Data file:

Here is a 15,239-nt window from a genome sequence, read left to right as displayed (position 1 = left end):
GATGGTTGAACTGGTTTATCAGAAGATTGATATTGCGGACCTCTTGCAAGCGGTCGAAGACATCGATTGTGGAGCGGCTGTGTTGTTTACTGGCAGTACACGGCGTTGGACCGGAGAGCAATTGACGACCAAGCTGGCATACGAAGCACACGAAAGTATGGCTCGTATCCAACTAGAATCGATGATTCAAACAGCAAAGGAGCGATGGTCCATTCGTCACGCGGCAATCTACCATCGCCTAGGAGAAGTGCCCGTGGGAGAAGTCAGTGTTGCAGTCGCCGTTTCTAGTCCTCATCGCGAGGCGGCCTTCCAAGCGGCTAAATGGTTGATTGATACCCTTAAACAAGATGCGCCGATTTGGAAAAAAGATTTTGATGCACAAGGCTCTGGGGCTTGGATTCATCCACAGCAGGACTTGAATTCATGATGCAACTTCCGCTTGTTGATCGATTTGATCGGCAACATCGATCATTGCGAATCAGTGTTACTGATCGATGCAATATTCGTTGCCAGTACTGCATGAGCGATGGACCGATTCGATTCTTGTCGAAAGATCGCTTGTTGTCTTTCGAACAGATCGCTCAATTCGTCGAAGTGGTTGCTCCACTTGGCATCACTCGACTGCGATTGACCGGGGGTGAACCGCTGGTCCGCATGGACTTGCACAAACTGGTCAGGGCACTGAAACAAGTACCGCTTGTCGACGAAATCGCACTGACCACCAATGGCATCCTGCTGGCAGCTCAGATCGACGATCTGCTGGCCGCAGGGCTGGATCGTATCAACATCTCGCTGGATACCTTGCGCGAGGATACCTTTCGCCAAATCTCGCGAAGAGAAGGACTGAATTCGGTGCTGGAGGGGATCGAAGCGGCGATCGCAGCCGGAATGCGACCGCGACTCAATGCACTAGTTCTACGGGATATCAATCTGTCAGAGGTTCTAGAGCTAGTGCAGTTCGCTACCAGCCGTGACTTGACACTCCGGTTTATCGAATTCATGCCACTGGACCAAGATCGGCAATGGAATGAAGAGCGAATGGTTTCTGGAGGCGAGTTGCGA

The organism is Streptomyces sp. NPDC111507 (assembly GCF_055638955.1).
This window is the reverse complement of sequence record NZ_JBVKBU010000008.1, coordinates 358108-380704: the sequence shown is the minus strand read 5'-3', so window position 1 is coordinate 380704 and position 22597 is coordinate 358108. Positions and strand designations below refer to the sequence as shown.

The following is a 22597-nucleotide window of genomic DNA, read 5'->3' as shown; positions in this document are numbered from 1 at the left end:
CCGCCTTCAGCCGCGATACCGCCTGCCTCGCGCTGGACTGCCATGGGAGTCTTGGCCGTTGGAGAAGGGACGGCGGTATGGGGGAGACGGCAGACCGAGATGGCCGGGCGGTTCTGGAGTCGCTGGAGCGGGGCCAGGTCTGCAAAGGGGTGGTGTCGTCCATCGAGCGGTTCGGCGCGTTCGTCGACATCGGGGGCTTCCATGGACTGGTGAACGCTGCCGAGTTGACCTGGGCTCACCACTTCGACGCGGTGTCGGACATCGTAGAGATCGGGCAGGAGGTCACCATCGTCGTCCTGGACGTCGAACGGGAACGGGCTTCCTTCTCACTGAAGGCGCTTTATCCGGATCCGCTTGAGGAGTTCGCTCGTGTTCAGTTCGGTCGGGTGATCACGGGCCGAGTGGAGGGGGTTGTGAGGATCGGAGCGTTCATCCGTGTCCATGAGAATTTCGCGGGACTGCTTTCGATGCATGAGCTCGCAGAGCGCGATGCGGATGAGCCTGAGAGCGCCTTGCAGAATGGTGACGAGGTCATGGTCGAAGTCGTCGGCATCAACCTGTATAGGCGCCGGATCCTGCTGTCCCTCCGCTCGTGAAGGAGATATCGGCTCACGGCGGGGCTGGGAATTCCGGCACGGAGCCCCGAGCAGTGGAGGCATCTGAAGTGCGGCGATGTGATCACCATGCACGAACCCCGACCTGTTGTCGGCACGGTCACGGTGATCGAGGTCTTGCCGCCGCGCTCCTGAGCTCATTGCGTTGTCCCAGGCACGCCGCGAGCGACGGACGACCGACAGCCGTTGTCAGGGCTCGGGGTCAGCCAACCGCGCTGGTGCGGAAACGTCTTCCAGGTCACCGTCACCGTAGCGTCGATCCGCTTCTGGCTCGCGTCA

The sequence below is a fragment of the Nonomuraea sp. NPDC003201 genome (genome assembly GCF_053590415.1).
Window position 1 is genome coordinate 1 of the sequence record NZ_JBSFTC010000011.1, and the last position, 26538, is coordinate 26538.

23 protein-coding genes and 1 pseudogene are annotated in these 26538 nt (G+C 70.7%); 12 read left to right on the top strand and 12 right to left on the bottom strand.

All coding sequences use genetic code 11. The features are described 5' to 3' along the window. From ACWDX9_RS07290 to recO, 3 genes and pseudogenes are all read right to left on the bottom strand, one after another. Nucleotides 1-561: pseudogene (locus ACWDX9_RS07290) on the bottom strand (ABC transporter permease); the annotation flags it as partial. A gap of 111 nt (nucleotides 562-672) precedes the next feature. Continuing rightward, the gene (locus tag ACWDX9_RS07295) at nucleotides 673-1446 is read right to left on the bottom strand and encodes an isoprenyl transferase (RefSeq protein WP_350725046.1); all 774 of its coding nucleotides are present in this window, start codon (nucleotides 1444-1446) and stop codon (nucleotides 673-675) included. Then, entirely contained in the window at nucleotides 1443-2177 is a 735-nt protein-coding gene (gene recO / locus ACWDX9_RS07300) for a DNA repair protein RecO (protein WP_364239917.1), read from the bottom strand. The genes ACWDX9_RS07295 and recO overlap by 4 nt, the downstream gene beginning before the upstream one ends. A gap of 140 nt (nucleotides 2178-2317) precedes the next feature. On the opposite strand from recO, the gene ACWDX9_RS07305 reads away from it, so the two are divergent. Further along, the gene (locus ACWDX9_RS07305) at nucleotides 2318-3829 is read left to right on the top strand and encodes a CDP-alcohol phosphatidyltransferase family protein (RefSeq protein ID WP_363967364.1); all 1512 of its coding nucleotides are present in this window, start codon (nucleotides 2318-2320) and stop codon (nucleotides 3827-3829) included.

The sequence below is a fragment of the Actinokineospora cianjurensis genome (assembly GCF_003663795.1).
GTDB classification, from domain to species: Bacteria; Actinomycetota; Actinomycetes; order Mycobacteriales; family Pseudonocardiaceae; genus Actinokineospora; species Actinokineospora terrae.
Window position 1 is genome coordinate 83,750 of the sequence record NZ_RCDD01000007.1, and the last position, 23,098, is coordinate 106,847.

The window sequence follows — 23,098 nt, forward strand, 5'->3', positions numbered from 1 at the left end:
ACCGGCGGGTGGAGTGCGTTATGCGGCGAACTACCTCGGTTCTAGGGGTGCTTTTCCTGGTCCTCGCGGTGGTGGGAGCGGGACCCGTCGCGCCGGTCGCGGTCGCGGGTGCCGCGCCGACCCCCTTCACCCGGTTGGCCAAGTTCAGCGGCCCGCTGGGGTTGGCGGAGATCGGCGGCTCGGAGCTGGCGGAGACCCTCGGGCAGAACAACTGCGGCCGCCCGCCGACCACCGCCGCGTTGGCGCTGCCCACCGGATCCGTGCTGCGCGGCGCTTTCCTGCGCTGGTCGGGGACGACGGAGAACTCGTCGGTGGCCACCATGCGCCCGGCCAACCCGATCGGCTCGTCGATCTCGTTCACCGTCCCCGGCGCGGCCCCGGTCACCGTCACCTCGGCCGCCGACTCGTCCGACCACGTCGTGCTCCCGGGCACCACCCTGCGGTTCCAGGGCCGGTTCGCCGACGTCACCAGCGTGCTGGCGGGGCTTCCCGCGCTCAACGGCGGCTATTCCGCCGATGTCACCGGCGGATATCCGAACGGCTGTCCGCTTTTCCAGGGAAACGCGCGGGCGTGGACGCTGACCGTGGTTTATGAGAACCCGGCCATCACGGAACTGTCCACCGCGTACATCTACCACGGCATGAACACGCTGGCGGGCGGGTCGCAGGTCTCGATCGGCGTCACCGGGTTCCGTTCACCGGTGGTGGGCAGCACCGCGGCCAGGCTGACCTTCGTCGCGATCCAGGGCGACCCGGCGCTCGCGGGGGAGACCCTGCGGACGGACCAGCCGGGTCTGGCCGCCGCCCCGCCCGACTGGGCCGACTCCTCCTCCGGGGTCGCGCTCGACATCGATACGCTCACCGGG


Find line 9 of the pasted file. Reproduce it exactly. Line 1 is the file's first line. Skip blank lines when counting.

23 protein-coding genes and 1 pseudogene are annotated in these 26538 nt (G+C 70.7%); 12 read left to right on the top strand and 12 right to left on the bottom strand.